Community Solar Subscription Agreement

With Monolith Solar Associates, LLC’s Community Solar Subscription Agreement customers can subscribe to receive credits using Value Stack monetary credits for one year with one-year automatic renewals.

The Monolith contract begins with a form for the subscriber to provide their information. It explains that Monolith is selling the subscriber a portion of solar credits based on an allocation of kWh generated from their solar facility each utility billing cycle. Monolith uses a monetary credit with value stack compensation.  They provide a link for subscribers to learn more about the Value Stack http://mncommunitysolar.com/faq. The length of the term is one year, with one-year automatic renewals.

The monthly fee is based on the solar credits allocated to the subscriber’s bill and is 10% less than solar credits applied by the utility for the billing period. For example, if the solar credit is $100 for a period, the fee owed to Monolith would be $90. Invoices will be sent monthly, and the subscriber can pay by ACH or by check.  

Monolith also offers a new subscriber discount of one free month of credits. If a subscriber maintains their account in good standing they then receive a credit for the January after their first full year of service. This contract has a good example of “Subscriber Authorization Form for Release of Utility Data”. This can be a useful example separate from the contract.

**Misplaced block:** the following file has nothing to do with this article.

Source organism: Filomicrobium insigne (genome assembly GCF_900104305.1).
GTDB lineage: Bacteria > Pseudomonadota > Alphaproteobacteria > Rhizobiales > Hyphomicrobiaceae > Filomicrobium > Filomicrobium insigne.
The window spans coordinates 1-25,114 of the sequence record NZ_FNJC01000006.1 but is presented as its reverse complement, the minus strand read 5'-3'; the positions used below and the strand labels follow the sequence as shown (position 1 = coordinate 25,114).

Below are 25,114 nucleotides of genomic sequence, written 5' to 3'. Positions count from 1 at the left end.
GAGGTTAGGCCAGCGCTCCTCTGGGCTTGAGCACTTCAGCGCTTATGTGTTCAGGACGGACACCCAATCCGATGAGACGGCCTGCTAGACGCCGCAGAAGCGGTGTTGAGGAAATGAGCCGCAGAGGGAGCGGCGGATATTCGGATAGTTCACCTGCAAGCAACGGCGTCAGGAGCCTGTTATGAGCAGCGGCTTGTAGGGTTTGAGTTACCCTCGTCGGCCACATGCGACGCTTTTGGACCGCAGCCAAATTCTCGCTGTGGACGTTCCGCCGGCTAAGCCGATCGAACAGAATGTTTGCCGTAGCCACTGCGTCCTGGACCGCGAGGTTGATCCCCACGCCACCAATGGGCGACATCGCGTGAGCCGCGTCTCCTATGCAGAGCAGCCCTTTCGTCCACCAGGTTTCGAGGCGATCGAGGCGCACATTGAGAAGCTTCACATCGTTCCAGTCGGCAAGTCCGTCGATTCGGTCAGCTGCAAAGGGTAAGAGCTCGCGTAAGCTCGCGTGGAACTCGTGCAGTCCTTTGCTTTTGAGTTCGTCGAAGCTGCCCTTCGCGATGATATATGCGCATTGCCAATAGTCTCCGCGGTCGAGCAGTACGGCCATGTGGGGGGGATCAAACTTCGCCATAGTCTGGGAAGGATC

Additional Community Solar Models

This section provides a few examples of community solar models across the United States. These include third party developed models and utility models.

Third Party Models – Lessons Learned

Solar United Neighbors is a 501c3 non-profit organization created in 2007 by concerned citizens who knocked on the doors of their neighbors to build the Mt. Pleasant Solar Cooperative helping 45 neighbors share a new solar project. Since then they have expanded their efforts to assist communities in shared solar projects through education and policy advocacy. They have significant resources available to the public to understand how community solar works.

My Generation Energy in Massachusetts successfully created LLCs to purchase solar installations funded by groups of investors. The benefits are limited to a small group of tax-motivated investors.

Utility Models – Lessons Learned

The Clean Energy Collective develops community owned solar gardens in Colorado. Their business structure offers participation to an unlimited number of utility customers.

Many of the municipal utilities who have pioneered community solar have invested a considerable amount of research into market assessments and marketing strategies to improve on their product offerings. One such utility is the Sacrament Municipal Utility District (SMUD) who first offered a Shared Solar product in 2008. SMUD has published a “Lessons Learned” webinar from 2017 which offers advice (primarily to utilities offering community solar) on program design, marketing strategy and other considerations.

Next Steps

At this point you’re probably ready to file your CDG registration and get started, but first check out our list of useful resources and links, related to setting up your CDG.

If you want to know more about alternative financial models to sell your hydropower, like the ownership model or power purchase agreements, follow the links in our financial models overview post.

Or download our full Microhydro Community DG report.